Advanced Orthokeratology Using Custom Lens Design

Advanced Ortho-k Using Custom Lens Designs

JUNE 1997

A new computer program promises more predictable orthokeratology results through individual computer-aided lens designs.

The new technologies that have energized the contact lens industry in general have also sparked advances in orthokeratology. Highly oxygen permeable RGP materials for extended wear allow corneal reshaping while a patient sleeps. Computerized corneal topographers enable us to design specific lenses for individual corneas and then monitor the reshaping progress. Computerized manufacturing lathes can produce precise new designs in reverse geometry.

In addition, new theories, such as those proposed by Charles H. May, O.D., about the contact surface area of Bowman's layer, provide the basis for a mathematical model that predicts the potential shape and volume change of the cornea before the orthokeratological procedure begins.


According to Dr. May, Bowman's layer collagen fibers are free to bend, but they do not stretch or shrink, thus the surface area of Bowman's layer stays constant. Using this constant surface theory, the surface area of a normal cornea is equal to the surface area of a spherical lens that is fit one diopter flatter than K. A two-diopter flat spherical lens does not match the cornea in surface area and should not be expected to cause a controlled change. On the other hand, a plateau or reverse geometry lens can be fit two diopters flatter than K, and because the intermediate zone of the lens is steeper than the pretreatment cornea, the surface areas can match. Control is maintained if the back surface area of the lens equals the front surface area of the cornea.

The shape of the cornea can change in an elastic sense, but tends to return to equilibrium. In clinical terms, large shape changes shorten periods of good unaided vision. We find that a well-centered, reverse geometry lens that produces the least shape change for good vision is the desired clinical result.

Only about one diopter change is created by sphericalization of the normal aspheric cornea. Oblate corneas create greater myopic corneal power changes.


Utilizing the new contact lens technologies and putting these new theories into practice, co-authors Drs. Day and Reim have developed a computer program that uses initial K readings and shape factors to compute the potential tissue response to lens wear. In this advanced version of orthokeratology, the practitioner provides the lab with initial patient information, and the software creates a template for the correct lens design. A computer model of the projected tissue change is then pre-fit with a corresponding lens and analyzed.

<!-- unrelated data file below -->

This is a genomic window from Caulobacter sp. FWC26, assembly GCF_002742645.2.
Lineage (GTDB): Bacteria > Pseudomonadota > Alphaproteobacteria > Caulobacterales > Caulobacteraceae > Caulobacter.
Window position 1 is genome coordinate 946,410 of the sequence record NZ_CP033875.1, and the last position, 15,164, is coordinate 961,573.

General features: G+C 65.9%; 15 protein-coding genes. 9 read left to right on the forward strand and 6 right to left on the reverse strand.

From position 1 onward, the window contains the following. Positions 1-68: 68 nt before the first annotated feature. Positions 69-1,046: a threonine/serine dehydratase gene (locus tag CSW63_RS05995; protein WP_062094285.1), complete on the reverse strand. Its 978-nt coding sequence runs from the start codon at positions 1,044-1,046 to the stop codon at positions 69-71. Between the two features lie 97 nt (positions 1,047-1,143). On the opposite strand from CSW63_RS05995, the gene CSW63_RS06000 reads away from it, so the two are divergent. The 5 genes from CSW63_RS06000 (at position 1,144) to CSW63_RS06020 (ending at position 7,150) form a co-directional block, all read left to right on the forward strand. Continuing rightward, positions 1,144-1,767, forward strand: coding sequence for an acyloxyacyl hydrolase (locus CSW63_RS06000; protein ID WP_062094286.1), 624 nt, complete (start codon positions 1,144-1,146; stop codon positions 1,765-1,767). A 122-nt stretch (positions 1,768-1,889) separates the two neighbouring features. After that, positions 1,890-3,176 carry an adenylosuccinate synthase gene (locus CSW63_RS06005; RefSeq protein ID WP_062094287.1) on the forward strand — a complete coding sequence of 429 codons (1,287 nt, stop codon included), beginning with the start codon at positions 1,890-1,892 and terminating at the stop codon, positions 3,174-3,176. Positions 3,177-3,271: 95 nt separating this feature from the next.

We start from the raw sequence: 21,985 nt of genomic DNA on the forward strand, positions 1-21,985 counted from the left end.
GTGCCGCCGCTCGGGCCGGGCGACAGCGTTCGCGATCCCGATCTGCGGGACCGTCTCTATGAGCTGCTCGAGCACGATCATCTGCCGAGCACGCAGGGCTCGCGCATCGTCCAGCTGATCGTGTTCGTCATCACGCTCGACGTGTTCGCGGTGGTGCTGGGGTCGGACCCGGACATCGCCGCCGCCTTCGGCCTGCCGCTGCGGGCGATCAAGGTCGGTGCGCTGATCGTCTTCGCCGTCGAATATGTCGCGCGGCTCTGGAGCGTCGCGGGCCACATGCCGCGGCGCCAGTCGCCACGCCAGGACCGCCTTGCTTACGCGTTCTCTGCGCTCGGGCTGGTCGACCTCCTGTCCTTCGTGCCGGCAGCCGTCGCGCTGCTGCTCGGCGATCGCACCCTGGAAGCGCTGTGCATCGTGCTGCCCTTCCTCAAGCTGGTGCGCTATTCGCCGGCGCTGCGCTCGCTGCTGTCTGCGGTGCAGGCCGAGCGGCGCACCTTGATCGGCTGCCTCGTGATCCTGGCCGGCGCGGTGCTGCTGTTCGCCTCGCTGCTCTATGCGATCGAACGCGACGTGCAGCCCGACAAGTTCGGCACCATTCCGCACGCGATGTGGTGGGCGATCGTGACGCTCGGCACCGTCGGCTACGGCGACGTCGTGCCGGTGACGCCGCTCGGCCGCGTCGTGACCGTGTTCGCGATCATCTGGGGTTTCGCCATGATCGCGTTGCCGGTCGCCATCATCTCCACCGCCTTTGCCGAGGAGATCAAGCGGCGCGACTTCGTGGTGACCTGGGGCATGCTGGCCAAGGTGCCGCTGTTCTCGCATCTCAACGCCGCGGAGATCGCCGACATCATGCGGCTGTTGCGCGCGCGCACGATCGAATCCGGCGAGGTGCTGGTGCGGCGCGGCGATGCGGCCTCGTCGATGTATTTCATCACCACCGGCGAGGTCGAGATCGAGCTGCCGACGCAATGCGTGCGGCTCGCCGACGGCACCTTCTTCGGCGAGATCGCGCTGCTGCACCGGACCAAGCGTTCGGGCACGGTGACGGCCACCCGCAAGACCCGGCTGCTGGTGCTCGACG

Prior methods used fixed designs so that the cornea had to change to fit the lens. The desired result would often demand unlikely changes in collagen fiber length or shrinkage. This created a moving target, difficult to understand and requiring considerable clinical skills and a large set of trial lenses.

Advanced orthokeratology utilizes reverse geometry lenses that are custom designed for a specific eye. This enables rapid, controlled changes that are stable after the first few nights of wear. Because the changes are controlled, the endpoint is predictable and the holding time is greatly enhanced.

A typical myope with -4.00D or less should be able to maintain clear, uncorrected acuity during all waking hours after only three to seven days of night-only wear. This amount of change is not dependent on the corneal eccentricity value. Advanced orthokeratology is designed not to sphericalize the cornea, but to form an oblate shape. Previous methods were designed to stop when the cornea was spherical.




J.D., a 16-year-old student, had started orthokeratology with another practitioner who had been using reverse geometry aspheric lenses. J.D.'s original prescription was: OD �4.00 �0.25 x 160, 20/20; 43.50 @ 177/44.00 @ 087; OS �4.25 �0.50 x 014, 20/20; 43.25 @ 002/44.25 @ 092